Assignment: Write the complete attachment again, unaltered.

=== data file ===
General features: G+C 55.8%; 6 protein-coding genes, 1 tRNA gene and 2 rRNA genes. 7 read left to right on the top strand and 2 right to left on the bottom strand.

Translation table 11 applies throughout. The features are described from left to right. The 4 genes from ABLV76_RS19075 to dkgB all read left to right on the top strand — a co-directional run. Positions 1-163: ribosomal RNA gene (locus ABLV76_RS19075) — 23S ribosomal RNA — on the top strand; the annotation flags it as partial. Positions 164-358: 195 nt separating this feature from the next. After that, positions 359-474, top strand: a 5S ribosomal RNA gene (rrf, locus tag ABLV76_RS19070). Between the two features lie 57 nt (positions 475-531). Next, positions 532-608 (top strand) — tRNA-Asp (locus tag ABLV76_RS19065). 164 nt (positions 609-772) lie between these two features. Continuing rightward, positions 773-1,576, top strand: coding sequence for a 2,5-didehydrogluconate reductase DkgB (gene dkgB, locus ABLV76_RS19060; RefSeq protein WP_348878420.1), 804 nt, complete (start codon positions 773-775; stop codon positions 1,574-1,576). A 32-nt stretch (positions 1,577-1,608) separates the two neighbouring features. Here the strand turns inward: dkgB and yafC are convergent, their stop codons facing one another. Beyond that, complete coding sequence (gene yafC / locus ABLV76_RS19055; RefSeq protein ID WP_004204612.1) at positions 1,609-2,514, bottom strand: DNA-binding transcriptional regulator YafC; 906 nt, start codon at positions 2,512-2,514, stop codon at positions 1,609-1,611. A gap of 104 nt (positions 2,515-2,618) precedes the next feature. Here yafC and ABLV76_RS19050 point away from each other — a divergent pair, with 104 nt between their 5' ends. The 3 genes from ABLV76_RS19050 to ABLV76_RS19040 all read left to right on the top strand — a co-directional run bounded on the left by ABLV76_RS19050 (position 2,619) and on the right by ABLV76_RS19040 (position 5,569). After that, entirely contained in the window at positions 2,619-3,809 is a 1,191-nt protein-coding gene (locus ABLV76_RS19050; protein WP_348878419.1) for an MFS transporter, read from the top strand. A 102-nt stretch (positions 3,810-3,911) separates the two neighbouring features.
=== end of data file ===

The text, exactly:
General features: G+C 55.8%; 6 protein-coding genes, 1 tRNA gene and 2 rRNA genes. 7 read left to right on the top strand and 2 right to left on the bottom strand.

Translation table 11 applies throughout. The features are described from left to right. The 4 genes from ABLV76_RS19075 to dkgB all read left to right on the top strand — a co-directional run. Positions 1-163: ribosomal RNA gene (locus ABLV76_RS19075) — 23S ribosomal RNA — on the top strand; the annotation flags it as partial. Positions 164-358: 195 nt separating this feature from the next. After that, positions 359-474, top strand: a 5S ribosomal RNA gene (rrf, locus tag ABLV76_RS19070). Between the two features lie 57 nt (positions 475-531). Next, positions 532-608 (top strand) — tRNA-Asp (locus tag ABLV76_RS19065). 164 nt (positions 609-772) lie between these two features. Continuing rightward, positions 773-1,576, top strand: coding sequence for a 2,5-didehydrogluconate reductase DkgB (gene dkgB, locus ABLV76_RS19060; RefSeq protein WP_348878420.1), 804 nt, complete (start codon positions 773-775; stop codon positions 1,574-1,576). A 32-nt stretch (positions 1,577-1,608) separates the two neighbouring features. Here the strand turns inward: dkgB and yafC are convergent, their stop codons facing one another. Beyond that, complete coding sequence (gene yafC / locus ABLV76_RS19055; RefSeq protein ID WP_004204612.1) at positions 1,609-2,514, bottom strand: DNA-binding transcriptional regulator YafC; 906 nt, start codon at positions 2,512-2,514, stop codon at positions 1,609-1,611. A gap of 104 nt (positions 2,515-2,618) precedes the next feature. Here yafC and ABLV76_RS19050 point away from each other — a divergent pair, with 104 nt between their 5' ends. The 3 genes from ABLV76_RS19050 to ABLV76_RS19040 all read left to right on the top strand — a co-directional run bounded on the left by ABLV76_RS19050 (position 2,619) and on the right by ABLV76_RS19040 (position 5,569). After that, entirely contained in the window at positions 2,619-3,809 is a 1,191-nt protein-coding gene (locus ABLV76_RS19050; protein WP_348878419.1) for an MFS transporter, read from the top strand. A 102-nt stretch (positions 3,810-3,911) separates the two neighbouring features.